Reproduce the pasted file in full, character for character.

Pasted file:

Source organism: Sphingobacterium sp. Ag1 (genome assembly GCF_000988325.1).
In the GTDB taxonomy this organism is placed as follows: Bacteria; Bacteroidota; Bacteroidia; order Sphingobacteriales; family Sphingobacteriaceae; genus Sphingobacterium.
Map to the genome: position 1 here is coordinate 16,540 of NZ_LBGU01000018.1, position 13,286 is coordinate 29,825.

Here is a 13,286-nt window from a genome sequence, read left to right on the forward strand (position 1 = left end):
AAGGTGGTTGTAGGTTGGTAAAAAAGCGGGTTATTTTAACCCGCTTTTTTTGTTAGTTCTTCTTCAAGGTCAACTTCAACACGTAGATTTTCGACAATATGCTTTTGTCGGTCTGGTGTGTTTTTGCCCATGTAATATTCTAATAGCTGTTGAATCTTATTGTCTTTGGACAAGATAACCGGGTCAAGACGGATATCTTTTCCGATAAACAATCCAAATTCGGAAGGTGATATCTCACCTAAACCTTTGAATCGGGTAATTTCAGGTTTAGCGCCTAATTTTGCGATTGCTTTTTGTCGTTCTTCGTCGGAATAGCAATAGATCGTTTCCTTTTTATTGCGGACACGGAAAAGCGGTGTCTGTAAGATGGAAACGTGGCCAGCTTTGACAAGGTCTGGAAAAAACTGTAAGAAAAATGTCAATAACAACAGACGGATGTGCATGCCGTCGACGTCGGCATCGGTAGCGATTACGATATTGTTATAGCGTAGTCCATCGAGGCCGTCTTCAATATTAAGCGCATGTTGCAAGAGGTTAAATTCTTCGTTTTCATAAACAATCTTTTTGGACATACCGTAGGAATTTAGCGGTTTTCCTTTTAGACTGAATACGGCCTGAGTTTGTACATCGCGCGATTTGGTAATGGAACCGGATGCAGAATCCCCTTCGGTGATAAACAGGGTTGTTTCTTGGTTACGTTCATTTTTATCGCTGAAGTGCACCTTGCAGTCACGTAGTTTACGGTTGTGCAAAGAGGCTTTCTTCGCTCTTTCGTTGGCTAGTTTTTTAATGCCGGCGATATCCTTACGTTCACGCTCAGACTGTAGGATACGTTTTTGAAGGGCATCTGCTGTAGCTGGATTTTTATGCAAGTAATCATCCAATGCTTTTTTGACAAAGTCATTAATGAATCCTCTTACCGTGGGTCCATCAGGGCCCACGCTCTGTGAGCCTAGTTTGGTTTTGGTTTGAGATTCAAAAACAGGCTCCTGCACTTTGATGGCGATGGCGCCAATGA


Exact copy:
Source organism: Sphingobacterium sp. Ag1 (genome assembly GCF_000988325.1).
In the GTDB taxonomy this organism is placed as follows: Bacteria; Bacteroidota; Bacteroidia; order Sphingobacteriales; family Sphingobacteriaceae; genus Sphingobacterium.
Map to the genome: position 1 here is coordinate 16,540 of NZ_LBGU01000018.1, position 13,286 is coordinate 29,825.

Here is a 13,286-nt window from a genome sequence, read left to right on the forward strand (position 1 = left end):
AAGGTGGTTGTAGGTTGGTAAAAAAGCGGGTTATTTTAACCCGCTTTTTTTGTTAGTTCTTCTTCAAGGTCAACTTCAACACGTAGATTTTCGACAATATGCTTTTGTCGGTCTGGTGTGTTTTTGCCCATGTAATATTCTAATAGCTGTTGAATCTTATTGTCTTTGGACAAGATAACCGGGTCAAGACGGATATCTTTTCCGATAAACAATCCAAATTCGGAAGGTGATATCTCACCTAAACCTTTGAATCGGGTAATTTCAGGTTTAGCGCCTAATTTTGCGATTGCTTTTTGTCGTTCTTCGTCGGAATAGCAATAGATCGTTTCCTTTTTATTGCGGACACGGAAAAGCGGTGTCTGTAAGATGGAAACGTGGCCAGCTTTGACAAGGTCTGGAAAAAACTGTAAGAAAAATGTCAATAACAACAGACGGATGTGCATGCCGTCGACGTCGGCATCGGTAGCGATTACGATATTGTTATAGCGTAGTCCATCGAGGCCGTCTTCAATATTAAGCGCATGTTGCAAGAGGTTAAATTCTTCGTTTTCATAAACAATCTTTTTGGACATACCGTAGGAATTTAGCGGTTTTCCTTTTAGACTGAATACGGCCTGAGTTTGTACATCGCGCGATTTGGTAATGGAACCGGATGCAGAATCCCCTTCGGTGATAAACAGGGTTGTTTCTTGGTTACGTTCATTTTTATCGCTGAAGTGCACCTTGCAGTCACGTAGTTTACGGTTGTGCAAAGAGGCTTTCTTCGCTCTTTCGTTGGCTAGTTTTTTAATGCCGGCGATATCCTTACGTTCACGCTCAGACTGTAGGATACGTTTTTGAAGGGCATCTGCTGTAGCTGGATTTTTATGCAAGTAATCATCCAATGCTTTTTTGACAAAGTCATTAATGAATCCTCTTACCGTGGGTCCATCAGGGCCCACGCTCTGTGAGCCTAGTTTGGTTTTGGTTTGAGATTCAAAAACAGGCTCCTGCACTTTGATGGCGATGGCGCCAATGA